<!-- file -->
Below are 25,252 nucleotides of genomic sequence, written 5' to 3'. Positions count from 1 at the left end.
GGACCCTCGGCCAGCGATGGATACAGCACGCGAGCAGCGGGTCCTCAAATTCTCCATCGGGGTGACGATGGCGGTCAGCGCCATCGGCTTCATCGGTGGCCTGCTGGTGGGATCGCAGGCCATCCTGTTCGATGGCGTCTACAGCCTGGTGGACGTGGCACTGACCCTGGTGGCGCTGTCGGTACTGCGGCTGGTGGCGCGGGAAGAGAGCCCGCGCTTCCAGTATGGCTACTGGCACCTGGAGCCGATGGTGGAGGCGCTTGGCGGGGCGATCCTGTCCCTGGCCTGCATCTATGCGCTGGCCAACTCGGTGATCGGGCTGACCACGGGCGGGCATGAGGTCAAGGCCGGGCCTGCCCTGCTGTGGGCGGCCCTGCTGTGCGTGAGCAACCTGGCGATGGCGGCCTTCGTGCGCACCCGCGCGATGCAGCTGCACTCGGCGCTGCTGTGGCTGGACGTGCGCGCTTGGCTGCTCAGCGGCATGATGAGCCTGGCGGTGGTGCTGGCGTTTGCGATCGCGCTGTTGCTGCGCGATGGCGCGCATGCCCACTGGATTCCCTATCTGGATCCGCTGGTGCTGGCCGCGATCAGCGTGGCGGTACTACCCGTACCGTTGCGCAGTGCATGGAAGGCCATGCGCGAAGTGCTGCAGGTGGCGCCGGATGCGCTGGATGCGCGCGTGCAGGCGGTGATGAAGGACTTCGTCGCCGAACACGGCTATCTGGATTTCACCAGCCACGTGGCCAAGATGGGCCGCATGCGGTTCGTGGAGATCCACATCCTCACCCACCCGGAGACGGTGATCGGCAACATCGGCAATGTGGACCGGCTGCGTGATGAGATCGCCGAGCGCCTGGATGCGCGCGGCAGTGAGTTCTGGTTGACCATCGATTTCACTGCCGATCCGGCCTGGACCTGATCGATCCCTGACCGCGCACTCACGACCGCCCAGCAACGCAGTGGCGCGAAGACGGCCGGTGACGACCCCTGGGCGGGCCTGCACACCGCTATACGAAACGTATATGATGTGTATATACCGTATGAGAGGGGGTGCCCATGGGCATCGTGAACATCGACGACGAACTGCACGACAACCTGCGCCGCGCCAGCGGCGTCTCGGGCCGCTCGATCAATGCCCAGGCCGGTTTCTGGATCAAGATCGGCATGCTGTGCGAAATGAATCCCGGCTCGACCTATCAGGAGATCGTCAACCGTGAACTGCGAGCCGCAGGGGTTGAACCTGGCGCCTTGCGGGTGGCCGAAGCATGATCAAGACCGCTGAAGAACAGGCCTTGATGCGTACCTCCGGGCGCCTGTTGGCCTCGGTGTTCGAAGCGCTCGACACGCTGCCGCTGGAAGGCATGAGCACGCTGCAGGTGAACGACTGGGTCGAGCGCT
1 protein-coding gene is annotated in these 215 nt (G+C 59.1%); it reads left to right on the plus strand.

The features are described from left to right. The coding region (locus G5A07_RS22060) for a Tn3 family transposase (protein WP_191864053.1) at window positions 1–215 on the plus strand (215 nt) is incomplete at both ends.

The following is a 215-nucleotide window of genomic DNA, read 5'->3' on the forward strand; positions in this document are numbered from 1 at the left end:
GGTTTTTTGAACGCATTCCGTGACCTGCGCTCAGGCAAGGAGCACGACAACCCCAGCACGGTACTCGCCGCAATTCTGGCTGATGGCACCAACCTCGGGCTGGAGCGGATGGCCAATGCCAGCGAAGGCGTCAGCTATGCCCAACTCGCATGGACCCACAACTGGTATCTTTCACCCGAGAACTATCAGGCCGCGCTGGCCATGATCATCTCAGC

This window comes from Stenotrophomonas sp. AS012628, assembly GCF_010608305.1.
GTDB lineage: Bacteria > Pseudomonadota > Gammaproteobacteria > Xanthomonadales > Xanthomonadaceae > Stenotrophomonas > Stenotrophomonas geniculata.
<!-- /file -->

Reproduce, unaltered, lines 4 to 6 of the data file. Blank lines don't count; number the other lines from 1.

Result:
The features are described from left to right. The coding region (locus G5A07_RS22060) for a Tn3 family transposase (protein WP_191864053.1) at window positions 1–215 on the plus strand (215 nt) is incomplete at both ends.

The following is a 215-nucleotide window of genomic DNA, read 5'->3' on the forward strand; positions in this document are numbered from 1 at the left end:
GGTTTTTTGAACGCATTCCGTGACCTGCGCTCAGGCAAGGAGCACGACAACCCCAGCACGGTACTCGCCGCAATTCTGGCTGATGGCACCAACCTCGGGCTGGAGCGGATGGCCAATGCCAGCGAAGGCGTCAGCTATGCCCAACTCGCATGGACCCACAACTGGTATCTTTCACCCGAGAACTATCAGGCCGCGCTGGCCATGATCATCTCAGC